Erdogan: International bodies break promise on refugees

While neither the EU nor the UN Refugee Agency (UNHCR) have fulfilled their promises to help refugees, Turkey is continuing to host around three million Syrian and Iraqi refugees and has so far spent $26 billion, Turkish president said Thursday.

"Whether they give [money] or not, we will continue to host these people who have fled from guns and barrel bombs," President Recep Tayyip Erdogan said at the fourth International Ombudsman Symposium at the presidential complex in Ankara.

Erdogan was specifically referring to the EU's commitment to Turkey over a refugee deal signed in March 2016, which aims to discourage irregular migration through the Aegean Sea by taking stricter measures against human traffickers and improving conditions for nearly 3 million Syrian refugees in Turkey.

The deal included a 6 billion euro ($6.8 billion) aid package to help Turkey care for millions of refugees hosted in the country. However, Turkey has so far received only 677 million euros ($716 million).

According to the latest UNHCR official data, the agency requested in 2016 $842.9 million from contributor countries, however received only $557.4 million.

Erdogan said the migration and refugee problem could not be overcome "without sacrifices, burden sharing, and changing the system of bloody exploitation in place".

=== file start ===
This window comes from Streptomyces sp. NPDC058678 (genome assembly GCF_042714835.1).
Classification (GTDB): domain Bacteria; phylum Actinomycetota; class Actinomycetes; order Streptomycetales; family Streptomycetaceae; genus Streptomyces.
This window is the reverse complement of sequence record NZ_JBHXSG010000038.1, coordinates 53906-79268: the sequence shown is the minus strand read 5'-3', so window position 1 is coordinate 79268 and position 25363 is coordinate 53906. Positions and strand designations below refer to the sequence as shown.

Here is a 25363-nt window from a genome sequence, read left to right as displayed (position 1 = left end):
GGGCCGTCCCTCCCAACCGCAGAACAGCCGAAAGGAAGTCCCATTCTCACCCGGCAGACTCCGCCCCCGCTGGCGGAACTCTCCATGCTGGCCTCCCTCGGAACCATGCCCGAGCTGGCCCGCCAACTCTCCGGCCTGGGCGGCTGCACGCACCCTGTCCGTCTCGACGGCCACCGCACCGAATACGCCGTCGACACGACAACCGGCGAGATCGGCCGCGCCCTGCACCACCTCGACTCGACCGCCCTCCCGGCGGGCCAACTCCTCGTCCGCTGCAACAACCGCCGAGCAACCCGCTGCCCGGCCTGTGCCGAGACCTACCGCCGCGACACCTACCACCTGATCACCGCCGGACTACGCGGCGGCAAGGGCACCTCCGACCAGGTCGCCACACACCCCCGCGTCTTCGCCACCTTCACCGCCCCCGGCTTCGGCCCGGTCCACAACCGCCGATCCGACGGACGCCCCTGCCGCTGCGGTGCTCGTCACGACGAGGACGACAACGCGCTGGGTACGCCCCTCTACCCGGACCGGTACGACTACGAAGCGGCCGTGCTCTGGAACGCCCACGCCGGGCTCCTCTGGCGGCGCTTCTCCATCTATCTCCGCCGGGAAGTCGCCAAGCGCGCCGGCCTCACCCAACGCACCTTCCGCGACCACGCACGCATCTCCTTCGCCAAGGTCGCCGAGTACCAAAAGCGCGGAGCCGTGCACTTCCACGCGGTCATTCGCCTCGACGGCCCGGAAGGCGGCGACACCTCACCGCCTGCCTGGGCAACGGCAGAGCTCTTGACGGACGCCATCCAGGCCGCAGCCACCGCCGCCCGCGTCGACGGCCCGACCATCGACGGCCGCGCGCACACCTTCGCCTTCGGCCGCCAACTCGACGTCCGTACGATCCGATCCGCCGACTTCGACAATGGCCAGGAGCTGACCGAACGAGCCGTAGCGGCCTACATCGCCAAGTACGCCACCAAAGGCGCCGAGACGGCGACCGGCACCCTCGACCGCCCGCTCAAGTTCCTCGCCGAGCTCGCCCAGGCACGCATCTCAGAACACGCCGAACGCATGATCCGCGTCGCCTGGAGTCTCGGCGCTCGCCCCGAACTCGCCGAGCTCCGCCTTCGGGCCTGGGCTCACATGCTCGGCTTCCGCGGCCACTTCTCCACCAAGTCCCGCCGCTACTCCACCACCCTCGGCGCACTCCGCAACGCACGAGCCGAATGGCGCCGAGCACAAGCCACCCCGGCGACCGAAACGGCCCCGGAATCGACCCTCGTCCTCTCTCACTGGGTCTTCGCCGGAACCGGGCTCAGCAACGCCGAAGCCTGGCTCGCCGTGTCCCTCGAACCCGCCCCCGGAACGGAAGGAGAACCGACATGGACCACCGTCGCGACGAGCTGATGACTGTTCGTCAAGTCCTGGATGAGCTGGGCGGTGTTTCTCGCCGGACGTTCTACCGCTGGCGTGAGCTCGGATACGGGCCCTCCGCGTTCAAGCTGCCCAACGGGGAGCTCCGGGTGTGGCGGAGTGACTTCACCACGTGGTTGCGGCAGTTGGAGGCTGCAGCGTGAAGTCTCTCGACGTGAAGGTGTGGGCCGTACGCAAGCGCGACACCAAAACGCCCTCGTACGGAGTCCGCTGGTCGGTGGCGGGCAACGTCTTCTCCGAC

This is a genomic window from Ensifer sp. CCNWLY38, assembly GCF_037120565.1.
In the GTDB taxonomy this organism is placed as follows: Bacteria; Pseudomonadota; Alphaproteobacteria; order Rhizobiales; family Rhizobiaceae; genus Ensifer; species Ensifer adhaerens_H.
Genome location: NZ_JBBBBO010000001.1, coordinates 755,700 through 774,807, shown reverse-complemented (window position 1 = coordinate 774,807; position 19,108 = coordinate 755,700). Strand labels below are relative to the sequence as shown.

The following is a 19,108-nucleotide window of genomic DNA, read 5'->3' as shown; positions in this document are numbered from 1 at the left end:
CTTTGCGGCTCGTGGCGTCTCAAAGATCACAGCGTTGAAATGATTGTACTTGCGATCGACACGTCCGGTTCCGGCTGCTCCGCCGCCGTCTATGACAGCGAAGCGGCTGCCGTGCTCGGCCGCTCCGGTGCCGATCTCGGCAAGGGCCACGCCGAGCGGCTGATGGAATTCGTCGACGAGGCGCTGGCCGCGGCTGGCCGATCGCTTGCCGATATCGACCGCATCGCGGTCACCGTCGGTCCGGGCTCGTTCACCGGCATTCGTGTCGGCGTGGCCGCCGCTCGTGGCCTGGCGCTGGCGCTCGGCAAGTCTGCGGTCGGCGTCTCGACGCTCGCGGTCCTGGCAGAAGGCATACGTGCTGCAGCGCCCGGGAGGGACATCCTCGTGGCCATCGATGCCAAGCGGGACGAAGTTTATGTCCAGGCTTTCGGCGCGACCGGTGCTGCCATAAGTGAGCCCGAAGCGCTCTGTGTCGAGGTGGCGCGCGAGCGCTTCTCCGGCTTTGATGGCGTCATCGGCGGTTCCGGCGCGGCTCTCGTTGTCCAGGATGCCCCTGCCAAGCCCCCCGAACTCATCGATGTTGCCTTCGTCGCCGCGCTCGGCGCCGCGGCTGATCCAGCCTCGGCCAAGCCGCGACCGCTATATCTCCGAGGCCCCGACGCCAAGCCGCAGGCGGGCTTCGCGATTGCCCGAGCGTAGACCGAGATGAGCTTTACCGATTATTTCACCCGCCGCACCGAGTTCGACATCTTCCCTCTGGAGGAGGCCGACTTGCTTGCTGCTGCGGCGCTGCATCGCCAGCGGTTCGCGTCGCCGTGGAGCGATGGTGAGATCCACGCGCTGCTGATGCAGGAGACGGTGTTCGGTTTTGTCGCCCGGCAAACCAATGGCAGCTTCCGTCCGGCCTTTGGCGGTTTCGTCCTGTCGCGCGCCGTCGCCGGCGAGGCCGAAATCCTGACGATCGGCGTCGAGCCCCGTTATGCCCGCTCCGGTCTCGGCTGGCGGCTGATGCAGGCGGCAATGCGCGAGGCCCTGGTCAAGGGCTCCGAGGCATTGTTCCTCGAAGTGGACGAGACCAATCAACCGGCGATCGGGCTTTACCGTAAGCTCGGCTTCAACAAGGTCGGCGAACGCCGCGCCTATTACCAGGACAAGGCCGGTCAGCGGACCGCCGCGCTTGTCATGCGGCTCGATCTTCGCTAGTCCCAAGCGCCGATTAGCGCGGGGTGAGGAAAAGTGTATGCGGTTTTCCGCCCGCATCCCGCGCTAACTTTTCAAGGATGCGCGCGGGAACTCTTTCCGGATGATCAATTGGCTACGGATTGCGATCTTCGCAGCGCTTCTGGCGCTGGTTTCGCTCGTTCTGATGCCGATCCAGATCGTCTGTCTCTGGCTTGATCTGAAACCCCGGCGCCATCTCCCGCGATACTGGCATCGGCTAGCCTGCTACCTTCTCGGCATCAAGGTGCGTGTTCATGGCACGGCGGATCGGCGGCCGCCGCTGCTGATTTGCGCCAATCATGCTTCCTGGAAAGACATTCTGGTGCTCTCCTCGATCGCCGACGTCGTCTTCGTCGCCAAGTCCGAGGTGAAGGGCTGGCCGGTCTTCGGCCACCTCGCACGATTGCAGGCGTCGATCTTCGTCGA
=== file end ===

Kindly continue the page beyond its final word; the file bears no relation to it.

"It is clear what needs to be done to prevent the Mediterranean Sea from turning into a big cemetery that swallows the bodies of tens of thousands of refugees," he said.

Erdogan also commented on the recent terror attacks across the world, saying no place including Turkey could be safe unless the conflicts in Syria and Iraq came to a halt.

"The painful incidents that we have experienced in recent years have shown that Antep, Brussels and Berlin cannot be at peace while Aleppo, Baghdad and Mosul are burning."

Syria has been locked in a devastating civil war since early 2011, when the Bashar al-Assad regime cracked down on pro-democracy protests -- which erupted as part of the Arab Spring uprisings -- with unexpected ferocity.

Since then, hundreds of thousands of people are believed to have been killed and millions more displaced by the conflict.

*Reporting by Baris Gundogan; Writing by Hatice Kesgin

Source: Anadolu Agency